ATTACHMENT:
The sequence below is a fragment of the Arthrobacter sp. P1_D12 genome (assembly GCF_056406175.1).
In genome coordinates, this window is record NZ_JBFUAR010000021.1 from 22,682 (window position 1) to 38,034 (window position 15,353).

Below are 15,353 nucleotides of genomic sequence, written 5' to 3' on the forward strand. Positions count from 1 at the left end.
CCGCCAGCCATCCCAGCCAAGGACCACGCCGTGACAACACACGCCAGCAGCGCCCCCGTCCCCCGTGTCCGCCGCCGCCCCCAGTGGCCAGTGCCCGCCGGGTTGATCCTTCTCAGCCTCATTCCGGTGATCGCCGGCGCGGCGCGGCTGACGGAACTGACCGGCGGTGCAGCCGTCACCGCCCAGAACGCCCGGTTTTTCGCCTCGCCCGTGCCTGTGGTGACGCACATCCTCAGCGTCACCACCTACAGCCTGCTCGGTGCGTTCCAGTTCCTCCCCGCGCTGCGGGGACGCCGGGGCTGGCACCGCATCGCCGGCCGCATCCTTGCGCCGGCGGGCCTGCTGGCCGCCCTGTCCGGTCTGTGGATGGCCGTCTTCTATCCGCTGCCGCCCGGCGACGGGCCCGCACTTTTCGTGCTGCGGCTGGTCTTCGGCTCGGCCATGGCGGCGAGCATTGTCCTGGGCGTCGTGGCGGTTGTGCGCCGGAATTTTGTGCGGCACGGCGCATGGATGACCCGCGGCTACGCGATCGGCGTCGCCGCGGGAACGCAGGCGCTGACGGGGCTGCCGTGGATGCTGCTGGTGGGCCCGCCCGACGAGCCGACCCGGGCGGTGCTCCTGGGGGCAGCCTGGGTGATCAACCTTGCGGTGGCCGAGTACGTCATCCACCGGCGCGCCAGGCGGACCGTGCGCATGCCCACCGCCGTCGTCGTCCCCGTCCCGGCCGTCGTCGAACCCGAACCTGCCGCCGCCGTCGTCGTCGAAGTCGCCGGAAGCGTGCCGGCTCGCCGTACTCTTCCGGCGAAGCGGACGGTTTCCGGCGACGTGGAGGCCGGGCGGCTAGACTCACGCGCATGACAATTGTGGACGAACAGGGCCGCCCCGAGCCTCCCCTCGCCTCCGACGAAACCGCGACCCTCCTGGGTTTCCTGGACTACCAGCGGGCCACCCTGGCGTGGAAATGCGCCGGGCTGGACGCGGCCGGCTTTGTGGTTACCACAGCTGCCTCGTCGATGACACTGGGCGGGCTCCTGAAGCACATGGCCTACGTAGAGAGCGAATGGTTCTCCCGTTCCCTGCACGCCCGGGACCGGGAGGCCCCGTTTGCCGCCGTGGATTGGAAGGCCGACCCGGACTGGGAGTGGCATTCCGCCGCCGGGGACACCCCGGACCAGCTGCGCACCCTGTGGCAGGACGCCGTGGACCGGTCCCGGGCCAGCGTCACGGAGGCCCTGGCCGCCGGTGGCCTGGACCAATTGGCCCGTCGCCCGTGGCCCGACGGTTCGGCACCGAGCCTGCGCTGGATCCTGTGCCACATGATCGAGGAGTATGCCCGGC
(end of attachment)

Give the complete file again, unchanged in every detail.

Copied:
The sequence below is a fragment of the Arthrobacter sp. P1_D12 genome (assembly GCF_056406175.1).
In genome coordinates, this window is record NZ_JBFUAR010000021.1 from 22,682 (window position 1) to 38,034 (window position 15,353).

Below are 15,353 nucleotides of genomic sequence, written 5' to 3' on the forward strand. Positions count from 1 at the left end.
CCGCCAGCCATCCCAGCCAAGGACCACGCCGTGACAACACACGCCAGCAGCGCCCCCGTCCCCCGTGTCCGCCGCCGCCCCCAGTGGCCAGTGCCCGCCGGGTTGATCCTTCTCAGCCTCATTCCGGTGATCGCCGGCGCGGCGCGGCTGACGGAACTGACCGGCGGTGCAGCCGTCACCGCCCAGAACGCCCGGTTTTTCGCCTCGCCCGTGCCTGTGGTGACGCACATCCTCAGCGTCACCACCTACAGCCTGCTCGGTGCGTTCCAGTTCCTCCCCGCGCTGCGGGGACGCCGGGGCTGGCACCGCATCGCCGGCCGCATCCTTGCGCCGGCGGGCCTGCTGGCCGCCCTGTCCGGTCTGTGGATGGCCGTCTTCTATCCGCTGCCGCCCGGCGACGGGCCCGCACTTTTCGTGCTGCGGCTGGTCTTCGGCTCGGCCATGGCGGCGAGCATTGTCCTGGGCGTCGTGGCGGTTGTGCGCCGGAATTTTGTGCGGCACGGCGCATGGATGACCCGCGGCTACGCGATCGGCGTCGCCGCGGGAACGCAGGCGCTGACGGGGCTGCCGTGGATGCTGCTGGTGGGCCCGCCCGACGAGCCGACCCGGGCGGTGCTCCTGGGGGCAGCCTGGGTGATCAACCTTGCGGTGGCCGAGTACGTCATCCACCGGCGCGCCAGGCGGACCGTGCGCATGCCCACCGCCGTCGTCGTCCCCGTCCCGGCCGTCGTCGAACCCGAACCTGCCGCCGCCGTCGTCGTCGAAGTCGCCGGAAGCGTGCCGGCTCGCCGTACTCTTCCGGCGAAGCGGACGGTTTCCGGCGACGTGGAGGCCGGGCGGCTAGACTCACGCGCATGACAATTGTGGACGAACAGGGCCGCCCCGAGCCTCCCCTCGCCTCCGACGAAACCGCGACCCTCCTGGGTTTCCTGGACTACCAGCGGGCCACCCTGGCGTGGAAATGCGCCGGGCTGGACGCGGCCGGCTTTGTGGTTACCACAGCTGCCTCGTCGATGACACTGGGCGGGCTCCTGAAGCACATGGCCTACGTAGAGAGCGAATGGTTCTCCCGTTCCCTGCACGCCCGGGACCGGGAGGCCCCGTTTGCCGCCGTGGATTGGAAGGCCGACCCGGACTGGGAGTGGCATTCCGCCGCCGGGGACACCCCGGACCAGCTGCGCACCCTGTGGCAGGACGCCGTGGACCGGTCCCGGGCCAGCGTCACGGAGGCCCTGGCCGCCGGTGGCCTGGACCAATTGGCCCGTCGCCCGTGGCCCGACGGTTCGGCACCGAGCCTGCGCTGGATCCTGTGCCACATGATCGAGGAGTATGCCCGGC